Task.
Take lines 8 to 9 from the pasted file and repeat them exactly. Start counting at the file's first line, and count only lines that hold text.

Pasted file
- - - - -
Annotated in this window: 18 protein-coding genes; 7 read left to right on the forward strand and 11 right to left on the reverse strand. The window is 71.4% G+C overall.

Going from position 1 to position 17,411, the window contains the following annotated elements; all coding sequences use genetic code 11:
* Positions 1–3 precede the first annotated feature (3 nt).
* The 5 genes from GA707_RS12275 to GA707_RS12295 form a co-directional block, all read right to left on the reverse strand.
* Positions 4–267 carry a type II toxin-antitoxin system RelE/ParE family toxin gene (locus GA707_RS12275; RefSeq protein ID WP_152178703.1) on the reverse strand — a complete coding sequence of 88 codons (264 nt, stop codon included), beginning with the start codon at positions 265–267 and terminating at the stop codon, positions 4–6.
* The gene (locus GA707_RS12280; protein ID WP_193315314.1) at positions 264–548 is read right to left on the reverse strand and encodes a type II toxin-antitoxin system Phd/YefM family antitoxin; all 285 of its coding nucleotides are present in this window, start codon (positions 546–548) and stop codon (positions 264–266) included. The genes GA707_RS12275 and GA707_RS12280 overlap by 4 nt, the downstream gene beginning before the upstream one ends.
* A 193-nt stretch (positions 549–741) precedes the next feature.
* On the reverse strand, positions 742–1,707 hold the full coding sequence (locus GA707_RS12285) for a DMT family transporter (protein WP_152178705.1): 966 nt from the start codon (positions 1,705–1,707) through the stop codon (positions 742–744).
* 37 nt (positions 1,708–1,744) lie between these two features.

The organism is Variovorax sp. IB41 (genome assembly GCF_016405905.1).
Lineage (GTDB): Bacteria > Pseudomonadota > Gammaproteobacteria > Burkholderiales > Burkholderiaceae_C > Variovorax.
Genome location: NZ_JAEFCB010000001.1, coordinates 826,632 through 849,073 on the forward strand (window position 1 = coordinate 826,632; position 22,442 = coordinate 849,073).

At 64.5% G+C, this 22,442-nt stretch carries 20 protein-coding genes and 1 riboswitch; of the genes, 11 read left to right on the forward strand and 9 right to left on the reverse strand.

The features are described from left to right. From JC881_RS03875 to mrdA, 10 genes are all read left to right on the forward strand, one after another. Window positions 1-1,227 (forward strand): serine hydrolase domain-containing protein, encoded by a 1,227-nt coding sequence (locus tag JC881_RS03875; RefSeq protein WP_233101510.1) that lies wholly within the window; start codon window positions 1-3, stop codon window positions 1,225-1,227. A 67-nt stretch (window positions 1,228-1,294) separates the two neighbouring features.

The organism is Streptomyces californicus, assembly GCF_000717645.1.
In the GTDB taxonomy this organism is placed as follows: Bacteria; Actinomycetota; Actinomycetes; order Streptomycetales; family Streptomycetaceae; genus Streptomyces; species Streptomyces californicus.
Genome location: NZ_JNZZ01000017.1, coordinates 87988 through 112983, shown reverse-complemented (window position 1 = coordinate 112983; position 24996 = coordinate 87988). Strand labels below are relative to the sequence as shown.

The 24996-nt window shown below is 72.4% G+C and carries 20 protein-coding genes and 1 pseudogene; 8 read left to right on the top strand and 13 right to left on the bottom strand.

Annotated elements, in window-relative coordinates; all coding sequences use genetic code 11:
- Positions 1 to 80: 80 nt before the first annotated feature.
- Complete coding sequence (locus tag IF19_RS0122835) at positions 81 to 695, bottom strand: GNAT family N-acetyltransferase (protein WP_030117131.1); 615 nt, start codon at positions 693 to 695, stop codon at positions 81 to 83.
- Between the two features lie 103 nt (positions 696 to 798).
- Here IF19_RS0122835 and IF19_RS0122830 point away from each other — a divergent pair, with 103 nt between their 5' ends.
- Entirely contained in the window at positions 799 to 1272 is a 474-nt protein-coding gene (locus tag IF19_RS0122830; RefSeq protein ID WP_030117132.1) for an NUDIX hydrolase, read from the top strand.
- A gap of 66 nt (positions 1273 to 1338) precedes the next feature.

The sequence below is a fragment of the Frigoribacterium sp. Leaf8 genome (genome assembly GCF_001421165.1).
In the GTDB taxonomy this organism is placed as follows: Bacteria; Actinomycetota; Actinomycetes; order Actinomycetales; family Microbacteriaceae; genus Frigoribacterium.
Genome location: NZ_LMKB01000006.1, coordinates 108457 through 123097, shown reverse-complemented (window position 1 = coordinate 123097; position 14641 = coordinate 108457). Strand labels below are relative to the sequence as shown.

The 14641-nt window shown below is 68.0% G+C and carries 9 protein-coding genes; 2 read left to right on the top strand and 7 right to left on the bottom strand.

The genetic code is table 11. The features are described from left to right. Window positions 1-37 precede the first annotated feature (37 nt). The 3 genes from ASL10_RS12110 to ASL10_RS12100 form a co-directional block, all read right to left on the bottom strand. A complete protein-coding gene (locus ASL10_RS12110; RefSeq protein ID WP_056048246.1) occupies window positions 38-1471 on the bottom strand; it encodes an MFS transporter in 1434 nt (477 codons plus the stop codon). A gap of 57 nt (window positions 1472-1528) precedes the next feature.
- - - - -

* On the reverse strand, positions 742–1,707 hold the full coding sequence (locus GA707_RS12285) for a DMT family transporter (protein WP_152178705.1): 966 nt from the start codon (positions 1,705–1,707) through the stop codon (positions 742–744).
* 37 nt (positions 1,708–1,744) lie between these two features.